Bottled water is the first thing we consider hygienic and safe when we are out of our house. Whether you are picnicking or enjoying a day of shopping, you need water to stay hydrated and bottled water is what we all prefer drinking. The sale of packaged water bottles has seen a significant rise of all times. The reason is the attractive packing, alluring advertisement and the perception that bottled water is 100% safe and hygienic.
But, did you know that your family dentist in New Britain might give you a completely different opinion? Yes, as per the experts, bottled water is not as good for your teeth as you might consider it to be. In fact, a few studies conclude that the bottled water has harmful effects on your teeth including enamel erosion and hypersensitivity. In fact, bottled water that lacks fluoride can also be a reason for a cavity in your teeth. Here are a few reasons Dentist in New Britain, CT claim bottled water to be injurious to your oral health:
High pH levels:
The pH level scale has markers from 0-14 wherein 7 are considered as neutral. The pH values under 7 are considered as acidic and the pH values above 7 are considered alkaline. Bottled waters are considered to have harmful pH levels that are harmful to the enamel of our teeth. Most of the bottled water has an acidic pH which attacks the enamel of the teeth. 5.5 pH level is the border below which any drink can erode the enamel and surprisingly, there is bottled water available in the market that has pH lower than 5.5.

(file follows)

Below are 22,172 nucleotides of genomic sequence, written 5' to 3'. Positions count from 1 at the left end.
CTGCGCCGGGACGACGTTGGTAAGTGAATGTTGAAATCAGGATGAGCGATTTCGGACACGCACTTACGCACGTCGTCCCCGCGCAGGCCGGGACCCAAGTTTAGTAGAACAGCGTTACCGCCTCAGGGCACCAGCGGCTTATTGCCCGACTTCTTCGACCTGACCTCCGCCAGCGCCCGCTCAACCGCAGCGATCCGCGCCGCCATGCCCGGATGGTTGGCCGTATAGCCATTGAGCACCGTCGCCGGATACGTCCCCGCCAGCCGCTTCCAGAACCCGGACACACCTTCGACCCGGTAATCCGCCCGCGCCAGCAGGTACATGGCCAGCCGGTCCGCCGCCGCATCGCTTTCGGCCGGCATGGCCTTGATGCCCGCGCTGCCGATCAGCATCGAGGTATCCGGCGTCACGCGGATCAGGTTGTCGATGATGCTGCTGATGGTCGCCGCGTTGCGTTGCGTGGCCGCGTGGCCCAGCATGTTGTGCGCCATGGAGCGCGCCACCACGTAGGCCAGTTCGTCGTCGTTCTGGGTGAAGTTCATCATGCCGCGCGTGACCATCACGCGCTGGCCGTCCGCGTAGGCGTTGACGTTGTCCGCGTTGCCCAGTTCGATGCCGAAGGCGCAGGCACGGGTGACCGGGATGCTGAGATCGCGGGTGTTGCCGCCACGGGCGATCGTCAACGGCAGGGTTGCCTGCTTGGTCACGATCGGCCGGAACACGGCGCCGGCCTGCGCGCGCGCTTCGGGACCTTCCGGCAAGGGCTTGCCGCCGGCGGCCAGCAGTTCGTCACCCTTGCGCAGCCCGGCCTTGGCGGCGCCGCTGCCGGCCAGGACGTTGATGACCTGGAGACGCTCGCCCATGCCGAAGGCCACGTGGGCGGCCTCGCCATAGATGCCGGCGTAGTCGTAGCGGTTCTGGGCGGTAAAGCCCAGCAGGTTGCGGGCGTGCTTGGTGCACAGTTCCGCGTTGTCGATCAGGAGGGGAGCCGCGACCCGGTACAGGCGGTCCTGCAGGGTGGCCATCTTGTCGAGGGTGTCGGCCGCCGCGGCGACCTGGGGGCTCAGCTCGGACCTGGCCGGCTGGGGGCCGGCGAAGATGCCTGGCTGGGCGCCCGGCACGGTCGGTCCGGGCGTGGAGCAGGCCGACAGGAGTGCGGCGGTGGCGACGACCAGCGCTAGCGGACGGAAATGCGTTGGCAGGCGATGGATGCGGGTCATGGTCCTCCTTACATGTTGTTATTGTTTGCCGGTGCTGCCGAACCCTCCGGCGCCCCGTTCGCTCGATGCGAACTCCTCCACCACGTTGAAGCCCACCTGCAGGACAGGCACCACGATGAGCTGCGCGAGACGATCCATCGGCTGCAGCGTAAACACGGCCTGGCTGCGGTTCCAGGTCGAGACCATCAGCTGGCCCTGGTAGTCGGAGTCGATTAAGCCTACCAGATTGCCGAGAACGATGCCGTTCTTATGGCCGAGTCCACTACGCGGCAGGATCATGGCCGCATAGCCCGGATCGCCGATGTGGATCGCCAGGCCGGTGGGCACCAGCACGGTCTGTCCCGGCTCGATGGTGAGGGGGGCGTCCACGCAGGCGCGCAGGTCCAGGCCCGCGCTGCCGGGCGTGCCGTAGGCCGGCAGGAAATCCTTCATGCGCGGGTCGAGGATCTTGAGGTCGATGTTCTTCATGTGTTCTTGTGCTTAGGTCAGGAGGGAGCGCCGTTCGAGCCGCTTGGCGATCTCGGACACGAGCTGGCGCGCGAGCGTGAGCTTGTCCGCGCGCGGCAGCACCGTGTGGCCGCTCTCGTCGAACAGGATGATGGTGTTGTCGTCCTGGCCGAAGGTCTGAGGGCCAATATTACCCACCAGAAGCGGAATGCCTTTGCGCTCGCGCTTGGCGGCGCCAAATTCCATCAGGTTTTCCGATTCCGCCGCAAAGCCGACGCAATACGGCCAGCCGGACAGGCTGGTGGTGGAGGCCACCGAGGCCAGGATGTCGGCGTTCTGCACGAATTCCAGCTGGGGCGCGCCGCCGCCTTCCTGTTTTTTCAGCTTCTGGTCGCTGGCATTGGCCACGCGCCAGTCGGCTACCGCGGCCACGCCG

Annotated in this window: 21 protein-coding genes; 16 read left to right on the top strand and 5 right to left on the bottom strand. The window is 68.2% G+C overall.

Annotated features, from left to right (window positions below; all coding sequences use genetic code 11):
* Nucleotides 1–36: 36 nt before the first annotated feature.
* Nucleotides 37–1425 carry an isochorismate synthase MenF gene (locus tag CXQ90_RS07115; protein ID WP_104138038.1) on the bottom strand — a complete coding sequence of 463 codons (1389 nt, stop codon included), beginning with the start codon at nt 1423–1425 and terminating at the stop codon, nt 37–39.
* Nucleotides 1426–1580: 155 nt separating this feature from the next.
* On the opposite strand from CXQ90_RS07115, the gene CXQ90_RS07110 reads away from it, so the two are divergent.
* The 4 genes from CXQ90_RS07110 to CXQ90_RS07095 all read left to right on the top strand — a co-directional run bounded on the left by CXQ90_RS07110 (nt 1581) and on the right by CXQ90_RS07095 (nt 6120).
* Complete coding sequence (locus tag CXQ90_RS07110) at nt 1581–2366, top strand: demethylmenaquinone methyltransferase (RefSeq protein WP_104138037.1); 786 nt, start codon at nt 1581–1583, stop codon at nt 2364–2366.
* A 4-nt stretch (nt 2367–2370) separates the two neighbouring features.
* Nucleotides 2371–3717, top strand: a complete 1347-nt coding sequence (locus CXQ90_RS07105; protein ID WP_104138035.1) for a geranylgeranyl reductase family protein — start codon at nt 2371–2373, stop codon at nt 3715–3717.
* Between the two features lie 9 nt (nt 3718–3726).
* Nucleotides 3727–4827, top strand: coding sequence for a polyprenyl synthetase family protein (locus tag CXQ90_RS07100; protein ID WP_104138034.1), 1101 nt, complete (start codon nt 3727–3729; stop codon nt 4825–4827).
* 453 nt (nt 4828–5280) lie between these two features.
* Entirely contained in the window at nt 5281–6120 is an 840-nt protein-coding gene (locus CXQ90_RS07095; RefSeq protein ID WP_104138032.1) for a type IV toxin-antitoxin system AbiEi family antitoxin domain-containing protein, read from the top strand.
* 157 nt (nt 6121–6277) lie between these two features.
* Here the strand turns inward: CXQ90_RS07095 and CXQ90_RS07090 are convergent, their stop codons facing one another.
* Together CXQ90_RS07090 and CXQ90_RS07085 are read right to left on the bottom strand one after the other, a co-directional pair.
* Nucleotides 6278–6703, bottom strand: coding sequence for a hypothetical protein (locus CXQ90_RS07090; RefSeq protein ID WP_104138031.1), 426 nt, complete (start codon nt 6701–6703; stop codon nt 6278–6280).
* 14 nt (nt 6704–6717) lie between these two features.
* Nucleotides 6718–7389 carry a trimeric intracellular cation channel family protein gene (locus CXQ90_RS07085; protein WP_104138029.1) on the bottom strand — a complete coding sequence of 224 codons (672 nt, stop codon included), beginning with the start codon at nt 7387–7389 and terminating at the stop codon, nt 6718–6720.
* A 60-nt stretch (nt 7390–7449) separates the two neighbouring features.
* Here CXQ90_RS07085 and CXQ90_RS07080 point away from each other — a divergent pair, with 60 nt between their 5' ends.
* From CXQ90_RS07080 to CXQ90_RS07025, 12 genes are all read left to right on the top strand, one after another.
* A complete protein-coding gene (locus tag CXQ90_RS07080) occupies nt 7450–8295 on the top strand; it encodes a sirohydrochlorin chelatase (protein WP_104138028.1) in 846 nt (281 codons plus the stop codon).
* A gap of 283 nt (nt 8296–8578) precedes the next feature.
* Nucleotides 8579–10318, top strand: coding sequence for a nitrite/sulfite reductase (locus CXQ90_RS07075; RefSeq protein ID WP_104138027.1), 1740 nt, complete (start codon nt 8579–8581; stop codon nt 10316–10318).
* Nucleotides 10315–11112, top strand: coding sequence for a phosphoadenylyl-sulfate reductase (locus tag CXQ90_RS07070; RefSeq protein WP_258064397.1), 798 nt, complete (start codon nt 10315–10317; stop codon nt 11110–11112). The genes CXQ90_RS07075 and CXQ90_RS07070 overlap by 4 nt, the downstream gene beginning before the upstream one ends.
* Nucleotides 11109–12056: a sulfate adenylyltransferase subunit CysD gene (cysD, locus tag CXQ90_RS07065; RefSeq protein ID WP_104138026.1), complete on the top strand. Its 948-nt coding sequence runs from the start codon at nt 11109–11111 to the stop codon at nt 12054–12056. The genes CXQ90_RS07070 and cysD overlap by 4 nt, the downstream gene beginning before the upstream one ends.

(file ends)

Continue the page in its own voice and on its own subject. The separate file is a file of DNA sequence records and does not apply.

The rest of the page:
A report suggests that fluoride is an essential element for the development of teeth enamel. If the teeth get lesser fluoride during the enamel development or repair process, the process might be hindered of malformed. Bottled drinking water has lower fluoride levels and thus, drinking it might make your enamel development process suffer.
Your sipping time also matters:
Dentist in New Britain asserts that the sipping time of bottled water is also an important aspect to consider for oral health. The longer to keep the water in your mouth, the worse it affects your teeth and its enamel.
Experts at the Dental care clinic center suggest that one should drink enough amount of tap water to ensure your teeth are healthy and covered with enamel. Drinking bottled water once in a while is fine but it should not be considered as an alternate of tap water.